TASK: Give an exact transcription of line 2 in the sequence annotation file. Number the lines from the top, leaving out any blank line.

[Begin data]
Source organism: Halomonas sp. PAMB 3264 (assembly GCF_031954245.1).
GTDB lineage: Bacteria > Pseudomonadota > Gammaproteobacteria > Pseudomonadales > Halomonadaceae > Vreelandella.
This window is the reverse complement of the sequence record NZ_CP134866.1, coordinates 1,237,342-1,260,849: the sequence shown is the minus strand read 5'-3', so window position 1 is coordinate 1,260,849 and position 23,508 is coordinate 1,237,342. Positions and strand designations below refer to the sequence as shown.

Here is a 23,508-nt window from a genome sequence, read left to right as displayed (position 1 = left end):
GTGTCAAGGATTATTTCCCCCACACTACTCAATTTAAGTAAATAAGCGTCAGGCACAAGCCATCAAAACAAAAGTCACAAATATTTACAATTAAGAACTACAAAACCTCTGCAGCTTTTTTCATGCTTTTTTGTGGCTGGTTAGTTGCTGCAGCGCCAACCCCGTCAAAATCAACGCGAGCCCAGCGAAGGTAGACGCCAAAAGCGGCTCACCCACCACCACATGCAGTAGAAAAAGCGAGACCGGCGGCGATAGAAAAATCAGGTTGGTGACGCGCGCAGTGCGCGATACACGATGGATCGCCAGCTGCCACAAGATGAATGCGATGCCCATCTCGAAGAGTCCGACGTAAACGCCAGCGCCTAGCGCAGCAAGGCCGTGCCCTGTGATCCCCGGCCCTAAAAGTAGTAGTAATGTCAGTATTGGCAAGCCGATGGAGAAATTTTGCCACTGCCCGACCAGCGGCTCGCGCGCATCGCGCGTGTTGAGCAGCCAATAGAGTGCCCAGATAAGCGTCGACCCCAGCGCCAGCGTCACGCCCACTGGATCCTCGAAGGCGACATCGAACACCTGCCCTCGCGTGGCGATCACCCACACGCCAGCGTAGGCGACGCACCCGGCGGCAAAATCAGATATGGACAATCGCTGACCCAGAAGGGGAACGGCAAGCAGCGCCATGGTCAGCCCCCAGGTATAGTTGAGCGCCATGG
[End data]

GTDB lineage: Bacteria > Pseudomonadota > Gammaproteobacteria > Pseudomonadales > Halomonadaceae > Vreelandella.